I’ve never eaten a madeleine. I have eaten Sainsbury’s beef grillsteaks though, and I know for sure I had them at around 7.20pm on 21 April 1999.
This essentially worthless piece of information comes to you in association with memory, neurodivergence and most of all football.
If you’re familiar with A la recherche du temps perdu, you can skip this awkward bit of exposition. In short, the French novelist Marcel Proust wrote of how the sensory experience of biting into a soft madeleine cake unexpectedly triggered vivid, precise memories of childhood. At least I think that’s correct.
I haven’t read A la recherche du temps perdu because, well, I’ve never eaten a madeleine.
Proust was talking about involuntary memory, the kind you might experience if, say, you caught an unscripted whiff of Joop! aftershave for the first time in almost 30 years and were instantly transported to JJ’s nightclub dance floor, where an earlier version of you appeared to be throwing shapes to ‘Don’t Stop (Wiggle Wiggle)’ by the Outhere Brothers.
Football is my primary source of both involuntary and voluntary memories, a nose ahead of music.
Some people have brains that remember sport, and life, in poetic terms; others are born to recall that, actually, Paul Ince was playing sweeper that day, at least until Fergie abandoned it after about half an hour.
I always knew football was the defining obsession of my life. But it was only when I dwelt on the greatest Manchester United performance I’ve seen, when they came from behind to beat Juventus 3-2 and reach the 1999 Champions League final, that I realised it was also the scaffolding.
The thought of Roy Keane, Andy Cole and the rest obliterating Serie A’s aura will keep me warm when I’m old and doddery.
And though I aspired to Keane’s tormented glory – he will always be my favourite player, even if we make chalk and cheese seem like conjoined twins – I was self-aware enough to realise that, when it came to classical masculinity, I was barely a tourist.
This peculiar capacity for recollection goes way beyond the match. I have a collage of memories of that night, ephemeral snapshots of small-town life.
Being picked up at the train station by my mum just before 7pm; getting into the car to hear the Five Live co-commentator Mark Lawrenson lament Ryan Giggs’s absence through injury and explain why Jesper Blomqvist, not Paul Scholes, was his replacement; wolfing down grillsteaks; drinking four cans at a steady pace during the game (Stella, probably, because this was at least a decade before beer snobbery, and definitely no more than four cans because at that stage of my life my binary mind could not countenance working with a hangover and I was due at the Firearms Compensation Section of the civil service in the morning); my dog Tiny, in the last months of her life though we didn’t know it at the time, barking in confusion as I embarked on an unusually unfettered celebration of Cole’s decisive late goal.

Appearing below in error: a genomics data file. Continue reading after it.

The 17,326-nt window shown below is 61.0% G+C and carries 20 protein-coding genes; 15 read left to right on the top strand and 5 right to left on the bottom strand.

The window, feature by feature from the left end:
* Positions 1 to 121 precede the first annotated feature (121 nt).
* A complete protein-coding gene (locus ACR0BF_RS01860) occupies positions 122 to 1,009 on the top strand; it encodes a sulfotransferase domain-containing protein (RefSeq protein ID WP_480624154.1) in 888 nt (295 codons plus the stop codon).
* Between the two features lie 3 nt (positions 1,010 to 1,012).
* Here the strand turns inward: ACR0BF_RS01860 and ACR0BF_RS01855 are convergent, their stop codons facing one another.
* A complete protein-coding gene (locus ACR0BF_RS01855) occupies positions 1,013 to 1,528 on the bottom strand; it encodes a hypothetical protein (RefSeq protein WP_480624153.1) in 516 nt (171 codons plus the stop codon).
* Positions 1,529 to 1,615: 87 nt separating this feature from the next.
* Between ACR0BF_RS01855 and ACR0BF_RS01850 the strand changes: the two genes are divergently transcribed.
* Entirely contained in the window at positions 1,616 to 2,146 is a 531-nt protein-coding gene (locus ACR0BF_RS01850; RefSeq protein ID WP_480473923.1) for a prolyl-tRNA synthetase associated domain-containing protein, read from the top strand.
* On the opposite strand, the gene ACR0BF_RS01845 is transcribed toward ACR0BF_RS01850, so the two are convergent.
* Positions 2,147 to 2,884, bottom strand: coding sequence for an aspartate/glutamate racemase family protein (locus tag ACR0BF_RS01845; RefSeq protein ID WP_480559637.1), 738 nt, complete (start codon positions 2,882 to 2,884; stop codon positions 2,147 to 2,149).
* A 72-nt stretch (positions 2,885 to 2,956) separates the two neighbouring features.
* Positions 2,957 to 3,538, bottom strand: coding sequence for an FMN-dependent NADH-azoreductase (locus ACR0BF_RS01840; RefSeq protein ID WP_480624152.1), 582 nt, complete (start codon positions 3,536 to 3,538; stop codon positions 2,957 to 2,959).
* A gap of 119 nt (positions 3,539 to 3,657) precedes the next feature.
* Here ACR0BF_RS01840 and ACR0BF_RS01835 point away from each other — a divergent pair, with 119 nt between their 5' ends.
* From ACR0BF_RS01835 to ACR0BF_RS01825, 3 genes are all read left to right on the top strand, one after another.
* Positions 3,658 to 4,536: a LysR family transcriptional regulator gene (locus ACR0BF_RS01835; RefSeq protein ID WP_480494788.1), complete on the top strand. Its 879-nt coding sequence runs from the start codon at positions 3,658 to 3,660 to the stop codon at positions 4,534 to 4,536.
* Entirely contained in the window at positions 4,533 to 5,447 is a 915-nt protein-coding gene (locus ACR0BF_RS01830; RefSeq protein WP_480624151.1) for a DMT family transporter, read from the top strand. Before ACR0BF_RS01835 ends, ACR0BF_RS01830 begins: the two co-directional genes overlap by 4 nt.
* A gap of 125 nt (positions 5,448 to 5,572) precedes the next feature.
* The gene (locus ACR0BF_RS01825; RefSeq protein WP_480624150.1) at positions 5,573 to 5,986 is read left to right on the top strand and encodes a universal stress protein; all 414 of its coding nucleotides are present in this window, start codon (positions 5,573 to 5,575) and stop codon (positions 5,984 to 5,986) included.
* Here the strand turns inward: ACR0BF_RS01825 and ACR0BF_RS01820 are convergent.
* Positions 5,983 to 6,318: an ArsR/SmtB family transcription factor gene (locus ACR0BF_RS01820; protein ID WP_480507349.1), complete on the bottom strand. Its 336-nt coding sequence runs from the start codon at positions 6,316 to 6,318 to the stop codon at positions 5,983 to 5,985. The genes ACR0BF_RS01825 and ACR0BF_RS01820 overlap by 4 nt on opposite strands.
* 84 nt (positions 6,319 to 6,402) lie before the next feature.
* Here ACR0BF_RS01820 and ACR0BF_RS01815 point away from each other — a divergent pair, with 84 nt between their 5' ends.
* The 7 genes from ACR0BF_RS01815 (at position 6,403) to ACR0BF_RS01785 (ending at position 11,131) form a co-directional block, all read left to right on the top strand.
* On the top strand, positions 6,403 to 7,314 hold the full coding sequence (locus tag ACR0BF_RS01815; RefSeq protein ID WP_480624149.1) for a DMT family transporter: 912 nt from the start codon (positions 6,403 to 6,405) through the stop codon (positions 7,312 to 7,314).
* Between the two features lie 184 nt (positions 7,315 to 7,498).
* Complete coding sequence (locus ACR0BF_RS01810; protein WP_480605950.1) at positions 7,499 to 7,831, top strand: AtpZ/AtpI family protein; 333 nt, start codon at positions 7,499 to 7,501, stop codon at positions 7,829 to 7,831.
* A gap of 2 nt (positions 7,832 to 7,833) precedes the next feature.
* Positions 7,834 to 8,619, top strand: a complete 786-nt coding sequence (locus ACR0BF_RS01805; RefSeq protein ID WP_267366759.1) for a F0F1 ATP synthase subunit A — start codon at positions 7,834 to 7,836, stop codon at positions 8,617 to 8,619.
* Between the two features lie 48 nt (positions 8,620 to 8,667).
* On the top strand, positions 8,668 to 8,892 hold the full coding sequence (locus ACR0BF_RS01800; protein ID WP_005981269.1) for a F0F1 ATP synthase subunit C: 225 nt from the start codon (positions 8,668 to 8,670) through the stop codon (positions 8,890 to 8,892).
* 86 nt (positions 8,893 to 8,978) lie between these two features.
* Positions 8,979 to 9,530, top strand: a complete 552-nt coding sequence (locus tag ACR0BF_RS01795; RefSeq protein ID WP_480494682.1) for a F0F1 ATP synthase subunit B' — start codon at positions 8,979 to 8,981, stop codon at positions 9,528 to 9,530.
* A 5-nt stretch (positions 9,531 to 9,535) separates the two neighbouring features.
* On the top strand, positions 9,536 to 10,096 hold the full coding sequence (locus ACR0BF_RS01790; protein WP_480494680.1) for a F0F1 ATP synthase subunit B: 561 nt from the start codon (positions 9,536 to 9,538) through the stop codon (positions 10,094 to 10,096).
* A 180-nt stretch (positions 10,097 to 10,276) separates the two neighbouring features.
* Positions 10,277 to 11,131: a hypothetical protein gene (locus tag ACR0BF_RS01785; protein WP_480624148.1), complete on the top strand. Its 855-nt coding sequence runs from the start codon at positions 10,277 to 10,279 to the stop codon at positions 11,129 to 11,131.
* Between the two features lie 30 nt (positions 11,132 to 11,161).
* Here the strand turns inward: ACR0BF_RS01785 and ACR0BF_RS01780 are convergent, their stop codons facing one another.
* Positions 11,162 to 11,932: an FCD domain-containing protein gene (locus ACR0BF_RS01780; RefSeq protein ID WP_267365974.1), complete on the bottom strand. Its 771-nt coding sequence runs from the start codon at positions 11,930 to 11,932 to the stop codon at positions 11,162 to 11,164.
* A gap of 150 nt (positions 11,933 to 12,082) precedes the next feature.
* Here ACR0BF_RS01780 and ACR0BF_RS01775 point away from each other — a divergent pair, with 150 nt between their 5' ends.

These humdrum memories are less relatable, far less relatable, than those pertaining to the match. They are also purer, more personal and more reliable, because they haven’t been massaged by watching highlights after the event.
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To test this half-arsed theory of football as the working man’s madeleine, I put on a Sky Sports compilation of the best Premier League free-kicks. The first was Norwich’s Ian Crook against Nottingham Forest in the inaugural season.
Instantly I recalled that it was the third instalment of Sky’s new Monday Night Football, that Norwich won 3-1, including a late cracker from David Phillips, and that I played indoor football that night from 9-10pm before walking home at a brisk pace, because at that age, in that town and with that binary mind, darkness meant only disorder.
Next up: Peter Beagrie v Coventry. That’s Match of the Day, staying at my dad’s; he was only in that place for a few months but I was definitely there around six weeks later when Lennox Lewis flattened Donovan ‘Razor’ Ruddock.
Many memories are not just of place and context but of almost pathetic minutiae: where the TV was in the room, what trainers I was wearing around then, what album was on loop, whether my mental state was half-full or half empty.